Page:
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Evidence (Senior Status)


  • Credit value: 15 credits at Level 7
  • Coordinator and lecturer: Piyel Haldar
  • Assessment: a 4000-word essay (100%)

Module description

This module critically examines the diversity of rules and doctrine that compose the law of evidence and determine the presentation of facts in the modern common law trial. Moreover, it examines reasons for the development of the adversarial and exclusionary system of fact finding and examines the effect of these developments on the manner in which decisions are reached in court.

The first part of the course centres on theoretical assumptions made by common lawyers and evidence scholars between facts and truth. This involves a brief examination of the way in which broader influences such as utilitarianism, pragmatism and the emergence of the legal profession have shaped the development of the adversarial trial. We shall also discuss the exclusion or denigration of rhetoric as key to an understanding of modern attitudes towards fact finding.

The course then moves on to focus on the forensic sciences and their place within the rules of evidence. Time will be spent examining the use of documents, photography and surveillance records. The history and development of photography, in particular, will be used as a means to debate the relationship between facts and truth. This examination will then be contrasted with the reliance that has traditionally been placed on oral testimony. Here, we shall provide a critical appraisal of the rules regarding the competency, compellability and character of the witness. Certain classes of testimony, such as corroboration and confessions, will also be examined.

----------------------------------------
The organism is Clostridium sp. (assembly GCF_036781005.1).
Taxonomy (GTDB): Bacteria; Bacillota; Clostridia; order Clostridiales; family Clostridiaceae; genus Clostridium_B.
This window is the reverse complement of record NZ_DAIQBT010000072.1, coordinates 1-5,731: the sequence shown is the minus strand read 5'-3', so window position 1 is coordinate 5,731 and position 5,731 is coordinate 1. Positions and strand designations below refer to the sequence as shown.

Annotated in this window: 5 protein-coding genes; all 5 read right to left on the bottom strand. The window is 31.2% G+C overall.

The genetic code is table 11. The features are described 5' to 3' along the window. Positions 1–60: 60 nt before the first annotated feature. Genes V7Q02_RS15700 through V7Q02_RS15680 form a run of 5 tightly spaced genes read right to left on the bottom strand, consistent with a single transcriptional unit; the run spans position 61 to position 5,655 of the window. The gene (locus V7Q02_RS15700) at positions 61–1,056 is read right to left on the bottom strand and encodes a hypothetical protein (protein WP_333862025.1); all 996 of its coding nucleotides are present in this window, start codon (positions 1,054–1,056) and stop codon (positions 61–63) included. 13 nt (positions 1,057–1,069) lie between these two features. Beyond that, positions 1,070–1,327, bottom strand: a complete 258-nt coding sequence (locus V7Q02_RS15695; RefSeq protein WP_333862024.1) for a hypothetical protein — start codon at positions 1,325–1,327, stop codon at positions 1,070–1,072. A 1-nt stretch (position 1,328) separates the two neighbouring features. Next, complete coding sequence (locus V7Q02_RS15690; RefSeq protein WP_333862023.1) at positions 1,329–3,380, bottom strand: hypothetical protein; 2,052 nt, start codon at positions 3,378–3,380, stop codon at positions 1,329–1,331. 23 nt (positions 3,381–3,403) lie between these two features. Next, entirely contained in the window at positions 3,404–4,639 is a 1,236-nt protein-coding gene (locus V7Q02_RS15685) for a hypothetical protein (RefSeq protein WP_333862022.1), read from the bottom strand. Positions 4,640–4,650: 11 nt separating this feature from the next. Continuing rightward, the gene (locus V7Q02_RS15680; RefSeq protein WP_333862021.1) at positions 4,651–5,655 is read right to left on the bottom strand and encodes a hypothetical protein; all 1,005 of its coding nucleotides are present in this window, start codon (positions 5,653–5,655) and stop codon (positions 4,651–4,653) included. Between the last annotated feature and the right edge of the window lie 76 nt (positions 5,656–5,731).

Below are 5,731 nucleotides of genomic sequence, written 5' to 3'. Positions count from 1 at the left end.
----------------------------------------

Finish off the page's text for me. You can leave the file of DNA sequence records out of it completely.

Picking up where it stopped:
The final part of the course looks more specifically at the exclusionary rules of evidence. We will concentrate largely on certain categories of evidence that have been denied probative value. These include circumstantial evidence, opinion evidence and the sub-category of expert opinion, as well as upon the complex rules relating to hearsay and confessions.

Indicative module content

  • Types of Evidence
  • Admissibility
  • Burdens and Standards of Proof
  • The Adversarial Trail
  • The Witness
  • Character Evidence
  • Expert Evidence
  • Illegally and Unfairly Obtained Evidence
  • Hearsay
  • Silence
  • Confessions
  • Demonstrative Evidence

Learning objectives

By the end of this module, you will be able to:

  • discuss and critically evaluate key concepts, rules and regulations surrounding the admissibility and presentation of evidence
  • demonstrate a nuanced understanding of the evolution of evidence law in general and, where appropriate, the evolution and history of specific rules
  • demonstrate awareness of the problems, tensions and contradictions underlying contemporary debates about the family and the role of law in regulating and defining it
  • formulate a clear, comprehensive and credible research plan and execute the research to which it relates
  • produce an essay that reflects postgraduate level writing that demonstrates critical analysis in an area of the law of evidence.